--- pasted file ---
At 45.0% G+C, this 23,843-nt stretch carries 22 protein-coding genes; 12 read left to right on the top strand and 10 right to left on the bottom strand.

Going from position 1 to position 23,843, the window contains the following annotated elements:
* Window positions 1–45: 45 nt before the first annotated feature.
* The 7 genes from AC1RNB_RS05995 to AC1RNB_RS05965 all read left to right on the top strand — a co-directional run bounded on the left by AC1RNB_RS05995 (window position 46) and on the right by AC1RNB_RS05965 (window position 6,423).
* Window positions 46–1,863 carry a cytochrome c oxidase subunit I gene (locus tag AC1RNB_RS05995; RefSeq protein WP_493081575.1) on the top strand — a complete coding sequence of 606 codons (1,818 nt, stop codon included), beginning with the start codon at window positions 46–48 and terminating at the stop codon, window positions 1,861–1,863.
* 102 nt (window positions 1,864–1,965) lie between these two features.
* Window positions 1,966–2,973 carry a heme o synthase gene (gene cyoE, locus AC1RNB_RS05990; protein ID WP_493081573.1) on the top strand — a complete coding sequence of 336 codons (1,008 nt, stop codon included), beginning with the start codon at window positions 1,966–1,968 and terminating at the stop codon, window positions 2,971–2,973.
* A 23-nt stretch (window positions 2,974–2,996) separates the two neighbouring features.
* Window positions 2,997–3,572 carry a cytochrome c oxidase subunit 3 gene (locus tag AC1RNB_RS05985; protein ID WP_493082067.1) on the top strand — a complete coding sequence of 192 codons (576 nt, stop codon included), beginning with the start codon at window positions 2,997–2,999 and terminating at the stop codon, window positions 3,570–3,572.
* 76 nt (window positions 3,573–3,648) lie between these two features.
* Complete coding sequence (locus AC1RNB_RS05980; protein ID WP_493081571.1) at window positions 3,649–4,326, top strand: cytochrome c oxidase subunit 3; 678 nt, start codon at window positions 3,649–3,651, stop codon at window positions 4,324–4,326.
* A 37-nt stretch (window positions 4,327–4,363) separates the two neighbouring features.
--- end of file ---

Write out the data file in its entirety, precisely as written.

At 45.0% G+C, this 23,843-nt stretch carries 22 protein-coding genes; 12 read left to right on the top strand and 10 right to left on the bottom strand.

Going from position 1 to position 23,843, the window contains the following annotated elements:
* Window positions 1–45: 45 nt before the first annotated feature.
* The 7 genes from AC1RNB_RS05995 to AC1RNB_RS05965 all read left to right on the top strand — a co-directional run bounded on the left by AC1RNB_RS05995 (window position 46) and on the right by AC1RNB_RS05965 (window position 6,423).
* Window positions 46–1,863 carry a cytochrome c oxidase subunit I gene (locus tag AC1RNB_RS05995; RefSeq protein WP_493081575.1) on the top strand — a complete coding sequence of 606 codons (1,818 nt, stop codon included), beginning with the start codon at window positions 46–48 and terminating at the stop codon, window positions 1,861–1,863.
* 102 nt (window positions 1,864–1,965) lie between these two features.
* Window positions 1,966–2,973 carry a heme o synthase gene (gene cyoE, locus AC1RNB_RS05990; protein ID WP_493081573.1) on the top strand — a complete coding sequence of 336 codons (1,008 nt, stop codon included), beginning with the start codon at window positions 1,966–1,968 and terminating at the stop codon, window positions 2,971–2,973.
* A 23-nt stretch (window positions 2,974–2,996) separates the two neighbouring features.
* Window positions 2,997–3,572 carry a cytochrome c oxidase subunit 3 gene (locus tag AC1RNB_RS05985; protein ID WP_493082067.1) on the top strand — a complete coding sequence of 192 codons (576 nt, stop codon included), beginning with the start codon at window positions 2,997–2,999 and terminating at the stop codon, window positions 3,570–3,572.
* 76 nt (window positions 3,573–3,648) lie between these two features.
* Complete coding sequence (locus AC1RNB_RS05980; protein ID WP_493081571.1) at window positions 3,649–4,326, top strand: cytochrome c oxidase subunit 3; 678 nt, start codon at window positions 3,649–3,651, stop codon at window positions 4,324–4,326.
* A 37-nt stretch (window positions 4,327–4,363) separates the two neighbouring features.